Jul 27, 2015

Japan Weekend Book Review: A Dictionary of Mutual Understanding by Jackie Copleton

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Review by Suze

Amaterasu has lost both her daughter Yuko and grandson Hideo. They died when the Americans attacked Nagasaki with an atom bomb. Amaterasu feels guilty because she sent Yuko to the place where she died. Yuko had already arrived while Amaterasu was late. Hideo was at school when it happened and most of the pupils passed away. Because they lost so much Amaterasu and her husband Kenzo moved to America straight after the war. 

Amaterasu is living in a retirement home and she's truly alone. Kenzo is no longer alive and there's nobody else who's close to her. When one day someone who's badly burned shows up on her doorstep and tells her he's Hideo she doesn't believe him. The past is complicated and Amaterasu doesn't want to be reminded of it. Before Yuko got married to Hideo's father she was together with an older man, someone who played a role in Amaterasu's past as well. Someone she wanted to protect her daughter from. Was she doing the right thing? And is the stranger really Hideo, how can she know?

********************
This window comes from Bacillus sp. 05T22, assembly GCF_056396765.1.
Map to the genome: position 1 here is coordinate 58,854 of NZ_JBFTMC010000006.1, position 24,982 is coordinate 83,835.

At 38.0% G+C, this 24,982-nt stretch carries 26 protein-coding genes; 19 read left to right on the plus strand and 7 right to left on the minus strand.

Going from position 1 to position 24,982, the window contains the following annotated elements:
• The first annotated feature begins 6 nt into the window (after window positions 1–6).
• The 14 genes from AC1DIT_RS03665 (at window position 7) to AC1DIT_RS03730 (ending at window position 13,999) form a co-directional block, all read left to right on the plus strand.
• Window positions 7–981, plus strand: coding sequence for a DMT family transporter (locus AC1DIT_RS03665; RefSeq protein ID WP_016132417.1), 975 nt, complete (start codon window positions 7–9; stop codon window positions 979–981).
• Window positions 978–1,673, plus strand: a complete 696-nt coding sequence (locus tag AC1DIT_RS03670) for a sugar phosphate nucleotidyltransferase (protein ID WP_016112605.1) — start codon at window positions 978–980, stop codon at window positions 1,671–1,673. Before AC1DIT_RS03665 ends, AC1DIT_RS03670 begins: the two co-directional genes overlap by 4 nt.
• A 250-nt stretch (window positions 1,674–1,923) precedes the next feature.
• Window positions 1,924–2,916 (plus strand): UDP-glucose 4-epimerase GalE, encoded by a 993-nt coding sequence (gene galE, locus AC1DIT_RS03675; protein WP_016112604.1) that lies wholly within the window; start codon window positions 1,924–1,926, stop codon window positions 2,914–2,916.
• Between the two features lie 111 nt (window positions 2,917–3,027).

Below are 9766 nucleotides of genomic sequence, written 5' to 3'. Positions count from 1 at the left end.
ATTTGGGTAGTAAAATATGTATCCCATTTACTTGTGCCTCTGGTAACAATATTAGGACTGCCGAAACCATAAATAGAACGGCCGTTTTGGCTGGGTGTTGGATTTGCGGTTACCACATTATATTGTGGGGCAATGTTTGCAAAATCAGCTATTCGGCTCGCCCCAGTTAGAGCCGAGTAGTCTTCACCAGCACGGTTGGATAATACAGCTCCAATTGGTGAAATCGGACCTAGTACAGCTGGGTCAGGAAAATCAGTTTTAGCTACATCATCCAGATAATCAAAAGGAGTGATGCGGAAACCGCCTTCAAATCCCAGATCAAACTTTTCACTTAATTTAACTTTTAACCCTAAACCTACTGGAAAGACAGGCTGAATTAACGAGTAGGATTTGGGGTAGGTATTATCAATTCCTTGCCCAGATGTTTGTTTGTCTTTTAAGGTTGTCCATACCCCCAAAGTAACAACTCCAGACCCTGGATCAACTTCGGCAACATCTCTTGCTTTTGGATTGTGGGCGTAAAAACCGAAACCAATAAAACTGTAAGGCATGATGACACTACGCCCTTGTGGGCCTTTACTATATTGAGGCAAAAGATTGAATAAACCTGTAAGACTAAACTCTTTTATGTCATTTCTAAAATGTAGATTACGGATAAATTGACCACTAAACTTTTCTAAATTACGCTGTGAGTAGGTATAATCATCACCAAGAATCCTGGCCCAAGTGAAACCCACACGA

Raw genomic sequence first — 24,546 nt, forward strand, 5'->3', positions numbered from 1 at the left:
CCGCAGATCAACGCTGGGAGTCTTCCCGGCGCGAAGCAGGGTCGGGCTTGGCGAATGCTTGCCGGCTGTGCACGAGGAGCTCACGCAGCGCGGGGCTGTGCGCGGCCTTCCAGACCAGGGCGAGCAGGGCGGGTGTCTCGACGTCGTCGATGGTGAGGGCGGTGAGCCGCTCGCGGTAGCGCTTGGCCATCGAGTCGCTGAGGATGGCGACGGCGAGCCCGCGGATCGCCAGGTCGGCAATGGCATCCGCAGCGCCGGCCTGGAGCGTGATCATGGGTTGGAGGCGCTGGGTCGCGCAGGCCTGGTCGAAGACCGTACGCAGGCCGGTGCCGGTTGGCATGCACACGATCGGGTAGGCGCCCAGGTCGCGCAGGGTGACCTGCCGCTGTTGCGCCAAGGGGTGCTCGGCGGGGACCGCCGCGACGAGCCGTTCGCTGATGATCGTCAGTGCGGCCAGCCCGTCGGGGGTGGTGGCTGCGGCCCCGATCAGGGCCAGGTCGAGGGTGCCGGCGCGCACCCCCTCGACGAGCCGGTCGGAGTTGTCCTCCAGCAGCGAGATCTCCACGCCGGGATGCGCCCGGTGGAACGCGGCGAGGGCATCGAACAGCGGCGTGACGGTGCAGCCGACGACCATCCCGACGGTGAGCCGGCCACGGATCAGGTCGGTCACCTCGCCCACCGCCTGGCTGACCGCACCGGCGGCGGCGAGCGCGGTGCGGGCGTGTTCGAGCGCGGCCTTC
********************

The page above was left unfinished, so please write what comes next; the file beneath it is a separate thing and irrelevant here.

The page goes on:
Each chapter of A Dictionary of Mutual Understanding begins with a Japanese word and an explanation. I loved reading these pieces of information. Amaterasu hasn't had an easy life and she's been consumed by guilt for so many years. If she'd have acted differently Yuko might still have been alive. It isn't her fault the Americans attacked, but she feels like it is her fault because she sent Yuko to that place. Jackie Copleton has told her story so well that I could feel her pain. Even though she isn't guilty and isn't to blame, I understood why she felt like that. She reads Yuko's diaries even though they are private and they're bringing her pain. These brief insights in Yuko's life gave the story so much extra depth. The relationship between mother and daughter is both moving and complicated, especially since Amaterasu goes really far trying protect Yuko, I had tears in my eyes because of her motherly love sometimes. 

Amaterasu has such a difficult past and she has known very little happiness in her life. Fortunately she ended up with a man like Kenzo, a good man who always tried to be her rock. They have a complicated history which remains secret until the end of the story. It was quite intriguing and I kept wanting to know more. Jackie Copleton was making me feel curious. She tells the story with such a great sensitivity which makes it beautiful. She's considerate, but honest and I liked that a lot. The Second World War was a difficult time to be young. A lot of men were sent abroad to fight, also if they didn't want to, and many of them didn't survive. I had tears in my eyes when I read about the things that were happening. War makes so many victims and each of them has a story. That's what I kept thinking about when I read this book. Amaterasu's world has crumbled because of it. I think A Dictionary of Mutual Understanding is an amazing story about a fascinating woman with an interesting, but heartbreaking past.

2 comments:

  1. I really need to read this book, your review makes me want to know more

    ReplyDelete

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